Make your way over to our Cold Brew Coffee Manifesto to to learn the what, why and how of cold brew.
I recall my food scientist friend explaining the cold brew process CC’s used to make the iced coffee sounding much like this. The part you left out is that the brewing process can also net you much more caffeine.
I’ve been doing the same thing for a while now, stirred up and steeped in a cheap French press and then pouring it through a paper filter to get rid of the grounds that escape the press. That step is vital if you intend to keep a pitcher around. Otherwise, it’ll keep brewing and get more bitter over time. Only problem I have with the press is it’s more fiddly to wash the mesh and wire bits, but I’m lazy.
I’ve been using 3:1 water to coffee, which works pretty well if you intend to dilute later. Anywhere between 12 and 18 hours works- pretty forgiving, I’ve found. Typically I drink it 1:1 water to brew, poured over ice. Also good 1:1 with milk.
Back before I discovered caffeine was making my life worse, I used the same ratio. I didn’t dilute though. I just took a 20 oz container and filled it to about 17 oz with the coffee, poured in 2-3 TBSP of sugar and topped it off with a bit of 2% milk.
Minor thoughts for anyone who is interested and hasn’t tried making it yet:
- Do not cold brew in the refrigerator. It doesn’t taste quite right. Room temperature will do.
- You can go fancy if you really want to … but if you just want to try it out, don’t bother. Throw some grounds in some water for about 12 hours and filter it using one of your coffee filters. Then, throw it in the fridge until it’s cold and mix however you want.
I disagree with using a French press for cold brew for it does not properly filter the grounds for me. I prefer using a glass vessel with a rubber top, placing the grounds inside with filtered water and leaving in the fridge for 8-12 hours. Then, I filter that through two mesh filters (fine and standard tea style) collecting most (if not, all) of the grind and “silt”. Yes, it’s not as simple as using a French press but I think quality is more important to me than ease of use concerning cold brew coffee.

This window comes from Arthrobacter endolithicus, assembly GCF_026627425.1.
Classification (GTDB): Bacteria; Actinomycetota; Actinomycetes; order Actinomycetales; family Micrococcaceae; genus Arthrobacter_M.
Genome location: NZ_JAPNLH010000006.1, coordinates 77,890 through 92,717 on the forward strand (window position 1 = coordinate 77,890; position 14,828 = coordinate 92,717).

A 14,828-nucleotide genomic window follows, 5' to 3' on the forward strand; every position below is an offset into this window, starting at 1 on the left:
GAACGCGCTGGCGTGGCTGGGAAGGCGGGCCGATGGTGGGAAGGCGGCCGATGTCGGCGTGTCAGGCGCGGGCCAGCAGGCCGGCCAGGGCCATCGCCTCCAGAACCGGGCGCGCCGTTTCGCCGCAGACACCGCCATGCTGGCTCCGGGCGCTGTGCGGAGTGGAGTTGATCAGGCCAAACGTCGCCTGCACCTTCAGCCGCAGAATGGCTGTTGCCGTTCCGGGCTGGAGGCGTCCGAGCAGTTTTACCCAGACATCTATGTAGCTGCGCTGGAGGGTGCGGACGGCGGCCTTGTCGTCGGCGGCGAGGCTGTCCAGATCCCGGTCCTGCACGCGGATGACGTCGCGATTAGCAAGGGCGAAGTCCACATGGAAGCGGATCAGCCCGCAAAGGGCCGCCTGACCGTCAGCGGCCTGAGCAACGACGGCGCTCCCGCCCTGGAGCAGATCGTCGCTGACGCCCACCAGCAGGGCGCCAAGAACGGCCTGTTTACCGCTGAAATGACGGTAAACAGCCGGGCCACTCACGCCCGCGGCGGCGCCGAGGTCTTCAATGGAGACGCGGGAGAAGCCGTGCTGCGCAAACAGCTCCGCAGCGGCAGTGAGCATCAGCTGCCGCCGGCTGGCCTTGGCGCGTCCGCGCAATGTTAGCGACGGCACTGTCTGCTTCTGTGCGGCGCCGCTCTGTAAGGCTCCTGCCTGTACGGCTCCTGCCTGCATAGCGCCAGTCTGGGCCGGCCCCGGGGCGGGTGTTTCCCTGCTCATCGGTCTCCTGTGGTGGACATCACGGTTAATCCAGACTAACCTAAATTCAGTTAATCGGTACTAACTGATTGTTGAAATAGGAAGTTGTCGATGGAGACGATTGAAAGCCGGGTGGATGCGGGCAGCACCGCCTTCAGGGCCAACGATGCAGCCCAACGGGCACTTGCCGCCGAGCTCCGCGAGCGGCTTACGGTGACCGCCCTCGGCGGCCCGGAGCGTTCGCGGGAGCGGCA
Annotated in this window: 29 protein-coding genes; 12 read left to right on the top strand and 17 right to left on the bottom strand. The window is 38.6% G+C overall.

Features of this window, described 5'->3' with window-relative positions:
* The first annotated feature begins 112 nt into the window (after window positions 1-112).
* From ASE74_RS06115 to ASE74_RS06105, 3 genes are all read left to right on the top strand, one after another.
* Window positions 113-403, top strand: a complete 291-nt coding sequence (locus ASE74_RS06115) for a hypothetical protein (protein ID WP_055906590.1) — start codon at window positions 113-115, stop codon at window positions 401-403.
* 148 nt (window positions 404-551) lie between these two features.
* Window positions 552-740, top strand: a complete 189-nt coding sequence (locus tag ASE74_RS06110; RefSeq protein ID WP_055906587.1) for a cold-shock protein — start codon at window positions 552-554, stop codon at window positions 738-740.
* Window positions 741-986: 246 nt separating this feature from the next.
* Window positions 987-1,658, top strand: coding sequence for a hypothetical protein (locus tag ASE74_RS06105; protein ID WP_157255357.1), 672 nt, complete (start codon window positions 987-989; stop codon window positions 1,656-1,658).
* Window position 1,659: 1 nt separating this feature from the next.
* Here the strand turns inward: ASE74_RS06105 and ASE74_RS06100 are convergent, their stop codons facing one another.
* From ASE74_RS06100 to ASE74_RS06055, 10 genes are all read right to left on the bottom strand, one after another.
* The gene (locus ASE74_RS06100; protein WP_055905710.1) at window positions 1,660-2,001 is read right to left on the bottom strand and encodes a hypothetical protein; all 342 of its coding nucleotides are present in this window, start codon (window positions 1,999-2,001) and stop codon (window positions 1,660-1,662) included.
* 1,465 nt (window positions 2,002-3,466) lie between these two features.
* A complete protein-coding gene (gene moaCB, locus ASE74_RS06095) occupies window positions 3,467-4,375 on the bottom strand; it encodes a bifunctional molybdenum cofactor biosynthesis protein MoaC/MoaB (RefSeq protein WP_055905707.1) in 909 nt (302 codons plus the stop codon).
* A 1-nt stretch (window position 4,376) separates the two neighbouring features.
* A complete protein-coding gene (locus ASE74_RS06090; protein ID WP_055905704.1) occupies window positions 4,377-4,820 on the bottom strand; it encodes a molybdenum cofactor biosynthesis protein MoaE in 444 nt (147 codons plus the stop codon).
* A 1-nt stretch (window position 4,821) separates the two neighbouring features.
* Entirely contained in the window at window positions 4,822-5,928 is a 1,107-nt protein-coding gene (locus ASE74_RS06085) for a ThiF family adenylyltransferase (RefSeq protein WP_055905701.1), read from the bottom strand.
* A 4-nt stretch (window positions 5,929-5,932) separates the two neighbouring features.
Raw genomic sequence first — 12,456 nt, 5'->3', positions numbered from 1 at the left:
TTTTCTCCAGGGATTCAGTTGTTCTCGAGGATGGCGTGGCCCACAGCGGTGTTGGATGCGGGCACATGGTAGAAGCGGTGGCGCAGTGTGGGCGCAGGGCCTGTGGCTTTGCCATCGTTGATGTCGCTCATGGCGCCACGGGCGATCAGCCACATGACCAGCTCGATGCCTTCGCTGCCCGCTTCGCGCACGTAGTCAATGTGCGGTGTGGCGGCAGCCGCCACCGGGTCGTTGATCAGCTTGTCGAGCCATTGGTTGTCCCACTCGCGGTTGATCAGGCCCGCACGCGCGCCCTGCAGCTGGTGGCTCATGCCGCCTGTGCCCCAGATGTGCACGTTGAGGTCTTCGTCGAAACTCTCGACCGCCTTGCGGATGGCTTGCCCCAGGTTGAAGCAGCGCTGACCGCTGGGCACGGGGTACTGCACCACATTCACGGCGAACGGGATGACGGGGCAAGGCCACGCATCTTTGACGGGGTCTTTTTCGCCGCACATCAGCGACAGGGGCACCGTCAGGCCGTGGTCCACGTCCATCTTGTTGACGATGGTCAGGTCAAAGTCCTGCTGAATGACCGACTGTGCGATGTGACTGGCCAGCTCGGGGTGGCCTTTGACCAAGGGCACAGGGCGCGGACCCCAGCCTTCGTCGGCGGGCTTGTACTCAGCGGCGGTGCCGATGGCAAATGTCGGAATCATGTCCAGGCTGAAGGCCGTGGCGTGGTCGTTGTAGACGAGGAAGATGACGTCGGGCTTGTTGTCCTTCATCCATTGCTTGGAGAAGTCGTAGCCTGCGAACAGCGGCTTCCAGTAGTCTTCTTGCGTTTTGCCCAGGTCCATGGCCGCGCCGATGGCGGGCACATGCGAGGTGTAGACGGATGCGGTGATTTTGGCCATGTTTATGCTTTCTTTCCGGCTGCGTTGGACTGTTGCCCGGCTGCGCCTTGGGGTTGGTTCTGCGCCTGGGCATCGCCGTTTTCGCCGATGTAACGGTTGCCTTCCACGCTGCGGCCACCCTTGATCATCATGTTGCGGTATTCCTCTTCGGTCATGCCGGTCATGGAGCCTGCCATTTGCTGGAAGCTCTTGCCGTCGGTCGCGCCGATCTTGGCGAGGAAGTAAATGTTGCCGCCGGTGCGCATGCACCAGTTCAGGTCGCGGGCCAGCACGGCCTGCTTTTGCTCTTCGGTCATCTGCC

French pressing for cold brew would seem more optimal if you’re camping or traveling, in my opinion.
FWIW, I filter it when pouring from the French press to the refrigerator jug. That way you only have to do it once per jug/pitcher/press.
I got turned on to cold brew a few years ago thanks to a post from Cory. Since then I have started using a V60 as my main brewing method but cold brew is still go to method for bringing good coffee with me when I bike to work.
That being said, last year I took a brewing coffee at home class at a local coffee shop. The barista there recommended a ratio of 8.25 cups water for 12 oz. This ratio was meant for use in a toddy and obviously won’t fit in your average french press but a little math can get you the right amount. This turned out much better for me than the toddy recommendation which I think is 7:12. Other things worth mentioning are brew time can be 4-24 hours with the same results (longer than 24 hours and the mixture starts to ferment) and make sure that if you have the option you are using coarsely ground beans since they will yield the best results.
Hopefully this helps a bit. I haven’t tried this with a french press, but general principles should transfer between that and the toddy
This topic was automatically closed after 5 days. New replies are no longer allowed.